Chinese authorities have for the past 20 months been engaged in a controversial crackdown on terrorism that some fear is serving to exacerbate tensions in the troubled region of Xinjiang, home to a majority population of ethnic Uyghurs. At The New York Times, Andrew Jacobs reports on mounting agitation among the Uyghur population in response to increased restrictions and detentions:
A recent 10-day journey across the Xinjiang region in the far west of China revealed a society seething with anger and trepidation as the government, alarmed by a slow-boil insurgency that has claimed hundreds of lives, has introduced unprecedented measures aimed at shaping the behavior and beliefs of China’s 10 million Uighurs, a Turkic-speaking Muslim minority that considers this region its homeland.
[…] As heavily armed soldiers rummage through car trunks and examine ID cards, ethnic Uighur motorists and their passengers are sometimes asked to hand over their cellphones so that the police can search them for content or software deemed a threat to public security.
[…] “All of us have become terror suspects,” said a 23-year-old Uighur engineering student who said he was detained overnight in November after the police found messages he had exchanged with a friend in Turkey. “These days, even receiving phone calls from overseas is enough to warrant a visit from state security.”
[…] “The state’s ability to penetrate Uighur society has become increasingly sophisticated and intrusive,” said James Leibold, an expert on China’s ethnic politics at La Trobe University in Melbourne, Australia. “But while these new measures allow the party to nip a lot of problems in the bud, they also foster new forms of alienation and violence that ultimately weaken the party’s legitimacy and rule.” […] [Source]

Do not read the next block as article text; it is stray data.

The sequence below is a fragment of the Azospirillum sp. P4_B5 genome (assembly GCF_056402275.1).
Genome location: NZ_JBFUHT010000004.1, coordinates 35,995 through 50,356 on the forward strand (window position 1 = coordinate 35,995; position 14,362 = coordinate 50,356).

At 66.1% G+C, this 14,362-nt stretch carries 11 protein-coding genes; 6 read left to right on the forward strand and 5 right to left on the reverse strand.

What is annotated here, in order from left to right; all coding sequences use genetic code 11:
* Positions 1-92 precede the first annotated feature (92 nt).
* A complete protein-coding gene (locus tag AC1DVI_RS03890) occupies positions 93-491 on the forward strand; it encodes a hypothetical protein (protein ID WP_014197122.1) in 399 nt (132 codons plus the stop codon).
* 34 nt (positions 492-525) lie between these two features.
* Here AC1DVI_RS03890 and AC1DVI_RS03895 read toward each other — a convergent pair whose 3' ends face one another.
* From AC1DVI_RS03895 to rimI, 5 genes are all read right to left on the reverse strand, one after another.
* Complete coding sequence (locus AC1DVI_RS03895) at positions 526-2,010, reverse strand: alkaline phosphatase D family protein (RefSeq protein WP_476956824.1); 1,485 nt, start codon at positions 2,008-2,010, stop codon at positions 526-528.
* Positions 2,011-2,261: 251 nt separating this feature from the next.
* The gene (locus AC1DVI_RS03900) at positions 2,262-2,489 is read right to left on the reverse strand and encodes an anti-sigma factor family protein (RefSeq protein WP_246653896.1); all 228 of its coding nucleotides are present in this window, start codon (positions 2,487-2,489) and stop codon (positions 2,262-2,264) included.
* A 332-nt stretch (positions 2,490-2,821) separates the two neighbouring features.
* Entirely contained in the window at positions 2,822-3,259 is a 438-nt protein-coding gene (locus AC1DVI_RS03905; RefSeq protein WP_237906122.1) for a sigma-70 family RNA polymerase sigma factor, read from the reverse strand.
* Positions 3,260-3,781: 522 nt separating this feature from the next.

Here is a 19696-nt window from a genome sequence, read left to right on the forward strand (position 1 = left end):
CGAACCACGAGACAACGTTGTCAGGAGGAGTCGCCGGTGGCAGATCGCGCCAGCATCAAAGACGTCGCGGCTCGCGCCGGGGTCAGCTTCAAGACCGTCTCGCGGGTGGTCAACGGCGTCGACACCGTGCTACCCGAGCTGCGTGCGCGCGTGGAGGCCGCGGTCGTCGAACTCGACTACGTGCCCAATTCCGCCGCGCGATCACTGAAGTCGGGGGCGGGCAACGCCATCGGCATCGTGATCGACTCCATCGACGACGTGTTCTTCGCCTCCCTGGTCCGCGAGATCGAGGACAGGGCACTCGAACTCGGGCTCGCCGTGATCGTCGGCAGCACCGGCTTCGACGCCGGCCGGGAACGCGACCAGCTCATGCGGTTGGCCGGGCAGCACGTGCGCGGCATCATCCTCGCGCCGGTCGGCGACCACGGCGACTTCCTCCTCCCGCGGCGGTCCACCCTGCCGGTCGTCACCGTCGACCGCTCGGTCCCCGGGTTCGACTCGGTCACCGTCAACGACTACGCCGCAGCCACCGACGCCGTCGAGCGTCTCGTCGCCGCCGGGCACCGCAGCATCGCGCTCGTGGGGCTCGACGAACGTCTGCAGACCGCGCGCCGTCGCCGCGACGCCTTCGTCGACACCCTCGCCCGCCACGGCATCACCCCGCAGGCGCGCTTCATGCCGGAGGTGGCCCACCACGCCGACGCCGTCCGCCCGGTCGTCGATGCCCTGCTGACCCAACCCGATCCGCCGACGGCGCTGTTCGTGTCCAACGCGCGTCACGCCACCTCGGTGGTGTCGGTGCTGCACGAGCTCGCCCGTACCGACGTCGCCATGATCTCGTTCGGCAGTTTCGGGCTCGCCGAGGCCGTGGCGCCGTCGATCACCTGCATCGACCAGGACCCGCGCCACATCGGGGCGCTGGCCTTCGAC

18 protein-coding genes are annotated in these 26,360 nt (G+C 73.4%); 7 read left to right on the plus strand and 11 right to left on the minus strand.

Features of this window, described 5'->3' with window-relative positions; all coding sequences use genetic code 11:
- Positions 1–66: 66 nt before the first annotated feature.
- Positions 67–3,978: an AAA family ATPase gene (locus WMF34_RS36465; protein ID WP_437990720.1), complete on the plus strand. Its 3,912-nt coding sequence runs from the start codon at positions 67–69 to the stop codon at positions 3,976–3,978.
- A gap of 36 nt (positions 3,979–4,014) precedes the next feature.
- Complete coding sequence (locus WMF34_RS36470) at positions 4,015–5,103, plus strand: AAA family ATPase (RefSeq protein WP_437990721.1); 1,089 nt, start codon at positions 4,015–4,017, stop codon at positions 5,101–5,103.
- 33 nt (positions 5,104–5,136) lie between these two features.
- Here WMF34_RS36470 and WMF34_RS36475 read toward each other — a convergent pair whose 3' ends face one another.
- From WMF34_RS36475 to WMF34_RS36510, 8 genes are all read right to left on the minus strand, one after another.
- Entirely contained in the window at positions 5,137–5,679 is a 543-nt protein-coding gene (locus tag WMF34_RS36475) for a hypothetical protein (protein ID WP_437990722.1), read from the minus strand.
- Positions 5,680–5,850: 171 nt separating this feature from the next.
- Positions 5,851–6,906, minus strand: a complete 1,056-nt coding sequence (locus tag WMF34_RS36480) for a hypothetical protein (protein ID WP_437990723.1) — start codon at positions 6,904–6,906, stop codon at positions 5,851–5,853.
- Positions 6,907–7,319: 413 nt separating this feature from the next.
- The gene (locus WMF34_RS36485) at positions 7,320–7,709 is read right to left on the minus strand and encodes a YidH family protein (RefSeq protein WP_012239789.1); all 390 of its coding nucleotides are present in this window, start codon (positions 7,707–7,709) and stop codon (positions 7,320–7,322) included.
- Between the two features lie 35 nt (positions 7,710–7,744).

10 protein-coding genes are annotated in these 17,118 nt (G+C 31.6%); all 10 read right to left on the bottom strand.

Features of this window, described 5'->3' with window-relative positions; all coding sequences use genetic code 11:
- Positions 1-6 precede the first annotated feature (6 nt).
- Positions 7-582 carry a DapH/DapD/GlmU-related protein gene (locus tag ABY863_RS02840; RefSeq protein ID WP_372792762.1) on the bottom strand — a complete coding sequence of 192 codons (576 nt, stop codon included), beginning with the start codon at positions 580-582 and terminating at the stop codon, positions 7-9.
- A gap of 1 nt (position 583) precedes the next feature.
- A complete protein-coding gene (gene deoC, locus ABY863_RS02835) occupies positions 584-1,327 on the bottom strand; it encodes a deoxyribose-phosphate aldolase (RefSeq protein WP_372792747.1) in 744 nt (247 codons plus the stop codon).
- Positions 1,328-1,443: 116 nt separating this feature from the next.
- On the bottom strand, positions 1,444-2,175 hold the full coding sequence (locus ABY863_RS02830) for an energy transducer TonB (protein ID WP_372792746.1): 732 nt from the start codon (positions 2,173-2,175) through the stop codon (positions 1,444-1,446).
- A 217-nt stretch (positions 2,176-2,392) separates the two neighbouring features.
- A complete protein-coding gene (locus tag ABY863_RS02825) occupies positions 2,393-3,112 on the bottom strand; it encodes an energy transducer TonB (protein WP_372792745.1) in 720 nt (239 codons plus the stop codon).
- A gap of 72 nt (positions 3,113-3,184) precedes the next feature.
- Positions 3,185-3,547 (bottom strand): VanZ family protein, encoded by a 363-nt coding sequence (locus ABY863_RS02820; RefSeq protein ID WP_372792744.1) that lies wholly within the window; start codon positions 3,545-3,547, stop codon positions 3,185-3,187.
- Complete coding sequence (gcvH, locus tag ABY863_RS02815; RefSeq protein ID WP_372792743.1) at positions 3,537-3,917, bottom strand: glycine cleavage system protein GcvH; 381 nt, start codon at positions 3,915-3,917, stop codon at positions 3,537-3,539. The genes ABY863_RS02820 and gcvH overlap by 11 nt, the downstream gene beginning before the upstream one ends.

While the Times’ investigations found increasing “anger and trepidation” as restrictions continue in Xinjiang, a top Party official recently remarked that government efforts have been largely successful in rooting out radicalism and “maintaining stability.” Reuters’ Ben Blanchard reports:
In a New Year’s address carried in the Xinjiang Daily, the region’s Communist Party boss, Zhang Chunxian, said that in 2015 the government deepened its “de-radicalization” efforts.
“The atmosphere for religious extremism has weakened markedly,” Zhang said, without elaborating.
[…] Zhang said the authorities had also maintained “high pressure” on beating back militants in the past year.
“Social management and stability maintenance abilities continued to improve, and society generally remained stable,” he said. [Source]
In addition to enacting restrictions that overwhelmingly affect Uyghurs in Xinjiang, China has been known to target critical Uyghur voices abroad by exerting pressure on their China-based family members. Three brothers of U.S.-based Uyghur journalist Shohret Hoshur were detained in 2014, and went on trial in August 2015. The New York Times’ Michael Forsythe reported last week that two of the brothers had been released for unknown reasons prior to receiving a verdict, while the third is serving a five-year sentence for endangering state security. In the most recent installment of Reuters’ “Long Arm of China” investigative series, Paul Mooney and David Lague report on other government harassment and intelligence gathering efforts aimed at overseas Uyghurs: